The Securities and Exchange Commission is pushing for amendments in the Securities Regulation Code that will allow it to gain access to bank records, its top official said over the weekend.
SEC chairman Teresita Herbosa said despite the provisions in the Securities Regulation Code, or Republic Act 8799, that helped it investigate securities fraud, the agency needed access to bank records to officially join the Asia-Pacific Economic Cooperation multilateral agreement called Asia Fund Regional Passport.
“[We need] amendment for our Securities Regulation Code, because right now if you look at our Securities Regulation Code, there are already provisions there that would aid us to investigate securities fraud and you’ve seen that also in our handling of matters involving investment scams. But in order to really fully make it more expeditious, we really have to have access bank records,” Herbosa said.
Republic Act No. 1405 and Presidential Decree No. 1792 consider bank deposits as confidential in nature and can only be looked into once authorized by Bangko Sentral’s Monetary Board based on suspicion of fraud.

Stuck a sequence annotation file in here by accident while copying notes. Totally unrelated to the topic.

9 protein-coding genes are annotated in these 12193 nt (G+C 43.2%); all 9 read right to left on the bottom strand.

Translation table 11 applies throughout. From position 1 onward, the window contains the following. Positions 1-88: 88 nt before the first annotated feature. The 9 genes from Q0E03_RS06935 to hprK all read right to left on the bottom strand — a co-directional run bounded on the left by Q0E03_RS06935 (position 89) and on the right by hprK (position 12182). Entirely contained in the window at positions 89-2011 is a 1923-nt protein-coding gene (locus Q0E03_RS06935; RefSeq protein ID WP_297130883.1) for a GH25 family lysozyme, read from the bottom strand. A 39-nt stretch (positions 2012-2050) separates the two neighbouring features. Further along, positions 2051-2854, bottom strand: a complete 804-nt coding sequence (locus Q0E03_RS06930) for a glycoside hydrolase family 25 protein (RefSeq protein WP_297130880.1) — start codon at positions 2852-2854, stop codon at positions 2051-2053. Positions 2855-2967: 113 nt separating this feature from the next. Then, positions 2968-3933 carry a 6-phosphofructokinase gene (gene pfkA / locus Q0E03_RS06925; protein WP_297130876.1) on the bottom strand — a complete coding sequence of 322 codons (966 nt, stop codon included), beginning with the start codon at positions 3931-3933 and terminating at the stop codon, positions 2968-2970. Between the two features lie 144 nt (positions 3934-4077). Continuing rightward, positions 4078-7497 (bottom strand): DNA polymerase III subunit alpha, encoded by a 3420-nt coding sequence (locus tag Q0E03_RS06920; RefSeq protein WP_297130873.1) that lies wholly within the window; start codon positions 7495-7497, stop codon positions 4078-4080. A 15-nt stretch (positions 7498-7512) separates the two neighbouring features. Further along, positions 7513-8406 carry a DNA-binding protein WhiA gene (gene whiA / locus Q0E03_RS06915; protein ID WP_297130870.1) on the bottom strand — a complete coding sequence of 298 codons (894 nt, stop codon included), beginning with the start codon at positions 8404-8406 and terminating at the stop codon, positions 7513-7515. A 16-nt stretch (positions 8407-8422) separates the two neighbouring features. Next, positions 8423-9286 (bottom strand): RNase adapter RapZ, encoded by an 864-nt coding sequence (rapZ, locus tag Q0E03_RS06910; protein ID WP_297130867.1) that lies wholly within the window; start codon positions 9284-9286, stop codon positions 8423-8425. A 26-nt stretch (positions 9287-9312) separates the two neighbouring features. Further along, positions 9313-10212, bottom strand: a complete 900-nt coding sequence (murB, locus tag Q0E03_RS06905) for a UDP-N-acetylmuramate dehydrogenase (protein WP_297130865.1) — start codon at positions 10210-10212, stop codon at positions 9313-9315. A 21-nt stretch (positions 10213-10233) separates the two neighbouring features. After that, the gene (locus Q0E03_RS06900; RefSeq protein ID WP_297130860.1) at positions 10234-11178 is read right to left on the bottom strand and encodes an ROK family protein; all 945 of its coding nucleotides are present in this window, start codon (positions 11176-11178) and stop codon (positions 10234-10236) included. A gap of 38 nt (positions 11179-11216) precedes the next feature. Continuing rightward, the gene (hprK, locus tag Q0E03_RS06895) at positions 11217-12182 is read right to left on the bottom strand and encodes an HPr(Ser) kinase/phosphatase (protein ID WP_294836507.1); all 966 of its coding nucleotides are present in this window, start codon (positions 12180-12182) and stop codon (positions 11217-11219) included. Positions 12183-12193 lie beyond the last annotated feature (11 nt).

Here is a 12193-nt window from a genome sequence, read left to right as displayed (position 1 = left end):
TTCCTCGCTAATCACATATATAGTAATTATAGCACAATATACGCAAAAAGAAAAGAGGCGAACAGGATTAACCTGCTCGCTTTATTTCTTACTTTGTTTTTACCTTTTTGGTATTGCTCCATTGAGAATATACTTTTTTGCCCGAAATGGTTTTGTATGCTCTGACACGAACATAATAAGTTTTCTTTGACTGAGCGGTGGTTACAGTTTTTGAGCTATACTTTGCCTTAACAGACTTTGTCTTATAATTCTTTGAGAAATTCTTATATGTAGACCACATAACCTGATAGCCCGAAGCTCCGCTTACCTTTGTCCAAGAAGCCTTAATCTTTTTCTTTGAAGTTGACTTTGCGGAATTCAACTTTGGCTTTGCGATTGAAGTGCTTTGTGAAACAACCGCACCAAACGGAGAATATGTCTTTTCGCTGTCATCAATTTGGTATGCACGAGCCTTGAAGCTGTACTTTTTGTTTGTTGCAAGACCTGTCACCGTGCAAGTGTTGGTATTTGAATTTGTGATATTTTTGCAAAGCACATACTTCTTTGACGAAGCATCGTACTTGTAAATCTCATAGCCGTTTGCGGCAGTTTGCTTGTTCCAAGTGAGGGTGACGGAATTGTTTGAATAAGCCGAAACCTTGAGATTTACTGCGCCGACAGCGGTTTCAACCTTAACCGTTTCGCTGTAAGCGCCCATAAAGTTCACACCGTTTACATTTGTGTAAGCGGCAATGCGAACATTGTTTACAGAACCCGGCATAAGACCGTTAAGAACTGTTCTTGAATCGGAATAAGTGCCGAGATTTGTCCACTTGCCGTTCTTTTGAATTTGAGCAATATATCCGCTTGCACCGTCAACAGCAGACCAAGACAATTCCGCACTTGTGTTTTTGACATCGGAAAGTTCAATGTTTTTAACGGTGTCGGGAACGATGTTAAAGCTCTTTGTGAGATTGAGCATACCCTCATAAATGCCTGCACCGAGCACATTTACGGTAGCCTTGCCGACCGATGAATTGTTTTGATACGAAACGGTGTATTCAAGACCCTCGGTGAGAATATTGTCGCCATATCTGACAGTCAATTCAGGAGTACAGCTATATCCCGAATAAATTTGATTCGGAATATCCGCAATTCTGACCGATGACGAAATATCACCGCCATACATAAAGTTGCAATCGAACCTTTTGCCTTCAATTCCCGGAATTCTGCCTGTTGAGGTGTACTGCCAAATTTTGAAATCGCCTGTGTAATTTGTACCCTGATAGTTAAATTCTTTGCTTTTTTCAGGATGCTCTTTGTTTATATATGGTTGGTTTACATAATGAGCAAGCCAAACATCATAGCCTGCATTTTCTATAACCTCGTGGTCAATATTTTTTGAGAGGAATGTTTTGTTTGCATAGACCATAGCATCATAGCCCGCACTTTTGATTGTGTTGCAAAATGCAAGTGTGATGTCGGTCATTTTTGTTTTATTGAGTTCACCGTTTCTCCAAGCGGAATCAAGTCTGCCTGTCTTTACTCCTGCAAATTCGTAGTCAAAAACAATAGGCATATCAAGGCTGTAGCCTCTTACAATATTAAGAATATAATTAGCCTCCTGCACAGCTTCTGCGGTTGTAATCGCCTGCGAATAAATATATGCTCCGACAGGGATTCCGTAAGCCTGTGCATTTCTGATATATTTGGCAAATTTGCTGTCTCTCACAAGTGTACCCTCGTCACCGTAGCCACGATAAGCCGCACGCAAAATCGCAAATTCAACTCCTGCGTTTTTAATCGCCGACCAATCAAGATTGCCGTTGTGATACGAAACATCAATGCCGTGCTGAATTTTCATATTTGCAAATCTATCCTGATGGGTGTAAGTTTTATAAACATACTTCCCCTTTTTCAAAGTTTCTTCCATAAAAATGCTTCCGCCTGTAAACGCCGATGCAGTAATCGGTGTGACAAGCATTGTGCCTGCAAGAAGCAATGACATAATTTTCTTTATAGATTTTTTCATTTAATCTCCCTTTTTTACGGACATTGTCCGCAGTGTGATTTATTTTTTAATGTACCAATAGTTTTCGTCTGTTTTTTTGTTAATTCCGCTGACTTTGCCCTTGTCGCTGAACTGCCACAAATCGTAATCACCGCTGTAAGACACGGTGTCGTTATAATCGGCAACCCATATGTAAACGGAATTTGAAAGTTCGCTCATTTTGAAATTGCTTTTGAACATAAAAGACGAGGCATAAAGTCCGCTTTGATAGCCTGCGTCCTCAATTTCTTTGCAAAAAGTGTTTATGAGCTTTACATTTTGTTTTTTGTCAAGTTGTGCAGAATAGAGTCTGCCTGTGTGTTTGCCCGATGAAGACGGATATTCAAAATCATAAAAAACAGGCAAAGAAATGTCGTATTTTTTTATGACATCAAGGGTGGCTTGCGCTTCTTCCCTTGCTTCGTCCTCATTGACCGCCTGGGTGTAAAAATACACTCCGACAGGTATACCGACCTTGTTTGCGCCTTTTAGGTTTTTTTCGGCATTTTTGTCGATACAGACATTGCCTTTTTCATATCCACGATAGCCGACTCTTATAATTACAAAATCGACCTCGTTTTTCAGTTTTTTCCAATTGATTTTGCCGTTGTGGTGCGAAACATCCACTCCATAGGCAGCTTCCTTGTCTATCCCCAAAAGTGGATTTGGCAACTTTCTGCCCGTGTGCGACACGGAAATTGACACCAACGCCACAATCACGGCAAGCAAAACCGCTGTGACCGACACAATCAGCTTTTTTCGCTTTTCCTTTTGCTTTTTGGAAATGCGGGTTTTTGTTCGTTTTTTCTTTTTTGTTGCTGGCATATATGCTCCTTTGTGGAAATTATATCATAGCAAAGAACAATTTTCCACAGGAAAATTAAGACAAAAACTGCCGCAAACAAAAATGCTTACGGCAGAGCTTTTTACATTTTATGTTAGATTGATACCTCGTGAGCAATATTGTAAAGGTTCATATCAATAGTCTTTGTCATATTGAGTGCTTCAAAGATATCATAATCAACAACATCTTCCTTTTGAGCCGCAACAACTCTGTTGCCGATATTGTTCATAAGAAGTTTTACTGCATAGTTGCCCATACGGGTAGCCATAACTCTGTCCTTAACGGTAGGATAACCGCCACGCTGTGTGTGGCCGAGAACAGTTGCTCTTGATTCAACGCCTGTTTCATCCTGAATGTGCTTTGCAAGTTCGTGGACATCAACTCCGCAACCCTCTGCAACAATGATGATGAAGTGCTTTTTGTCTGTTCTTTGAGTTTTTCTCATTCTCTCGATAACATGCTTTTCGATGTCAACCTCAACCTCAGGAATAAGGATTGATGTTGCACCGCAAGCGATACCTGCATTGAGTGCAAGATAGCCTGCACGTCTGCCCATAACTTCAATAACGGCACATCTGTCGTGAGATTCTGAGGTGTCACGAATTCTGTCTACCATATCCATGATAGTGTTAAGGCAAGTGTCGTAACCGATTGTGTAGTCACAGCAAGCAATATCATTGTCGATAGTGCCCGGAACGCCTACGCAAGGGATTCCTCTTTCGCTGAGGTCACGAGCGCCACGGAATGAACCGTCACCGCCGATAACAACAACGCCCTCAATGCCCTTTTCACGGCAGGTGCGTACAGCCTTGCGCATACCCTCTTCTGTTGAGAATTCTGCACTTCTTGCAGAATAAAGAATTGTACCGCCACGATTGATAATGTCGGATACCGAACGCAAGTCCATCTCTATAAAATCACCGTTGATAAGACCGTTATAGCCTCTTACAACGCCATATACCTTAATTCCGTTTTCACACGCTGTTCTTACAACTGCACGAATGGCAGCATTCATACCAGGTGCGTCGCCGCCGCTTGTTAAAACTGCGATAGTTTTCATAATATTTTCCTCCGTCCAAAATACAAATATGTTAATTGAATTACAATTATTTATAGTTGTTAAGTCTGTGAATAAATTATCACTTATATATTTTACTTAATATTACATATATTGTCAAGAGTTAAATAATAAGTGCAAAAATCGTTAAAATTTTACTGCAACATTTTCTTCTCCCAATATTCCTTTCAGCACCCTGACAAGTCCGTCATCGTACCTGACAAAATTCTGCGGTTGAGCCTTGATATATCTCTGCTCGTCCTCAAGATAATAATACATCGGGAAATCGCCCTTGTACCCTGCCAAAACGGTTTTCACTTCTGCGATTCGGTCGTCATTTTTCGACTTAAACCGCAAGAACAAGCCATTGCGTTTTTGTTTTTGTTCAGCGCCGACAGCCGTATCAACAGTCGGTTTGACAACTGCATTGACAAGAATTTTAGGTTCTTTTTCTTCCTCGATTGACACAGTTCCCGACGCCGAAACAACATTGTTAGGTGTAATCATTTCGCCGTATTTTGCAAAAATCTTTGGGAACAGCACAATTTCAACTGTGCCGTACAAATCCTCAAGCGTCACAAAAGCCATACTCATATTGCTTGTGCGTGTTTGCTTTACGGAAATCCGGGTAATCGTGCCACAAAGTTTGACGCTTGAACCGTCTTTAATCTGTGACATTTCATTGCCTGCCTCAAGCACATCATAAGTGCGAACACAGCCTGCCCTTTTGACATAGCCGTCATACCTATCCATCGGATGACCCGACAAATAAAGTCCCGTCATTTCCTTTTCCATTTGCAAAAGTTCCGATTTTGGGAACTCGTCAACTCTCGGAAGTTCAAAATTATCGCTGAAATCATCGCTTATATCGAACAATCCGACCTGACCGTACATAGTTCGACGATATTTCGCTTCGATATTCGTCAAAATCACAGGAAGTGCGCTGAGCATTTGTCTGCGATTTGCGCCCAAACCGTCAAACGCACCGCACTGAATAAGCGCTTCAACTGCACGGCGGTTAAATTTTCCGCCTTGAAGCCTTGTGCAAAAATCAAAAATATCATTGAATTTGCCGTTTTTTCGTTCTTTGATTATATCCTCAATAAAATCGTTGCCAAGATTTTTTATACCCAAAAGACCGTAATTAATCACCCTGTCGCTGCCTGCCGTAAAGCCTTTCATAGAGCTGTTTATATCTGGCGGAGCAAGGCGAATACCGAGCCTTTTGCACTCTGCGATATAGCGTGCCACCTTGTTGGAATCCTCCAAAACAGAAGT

One of SEC’s proposals was to enable it to subpoena banks to give the records or give it access to bank documents in the course of conducting investigations.
“This time we really might need legislation and that would consist of lifting the Bank Secrecy Law in the aspect of securities violations, so when we investigate the securities fraud, we must be able to access bank records,” she said.
The meeting will be a part of the country’s preparation before presenting the reapplication with the International Organization of Securities Exchange Commission.
IOSCO’s accreditation is one of the requirements to implement the ARFP initiative.
ARFP eases regulatory requirements for operators of investment schemes, so they could easily offer products in another territory outside of their host country.
The Philippines signed a memorandum of understanding for the ARFP during the Apec finance ministerial meetings in Cebu in September together with six other member economies.
Herbosa said the SEC already drafted a number of proposals to secure the nod of IOSCO.
“We’ll have to see to it that internationally, that would already be sufficient help for SEC here in the Philippines to be able to make use of bank records in terms of information sharing,” she said.
“Once we file for amendment of our Securities Regulation Code, that would be already taken as a full-pledged commitment,” Herbosa said.
Herbosa said IOSCO “strongly suggested” to relax the Bank Secrecy Law to investigate or exchange information with SEC’s counterparts regarding securities fraud.
She said the SEC sought the help of Sen. Sergio Osmena III for the proposal.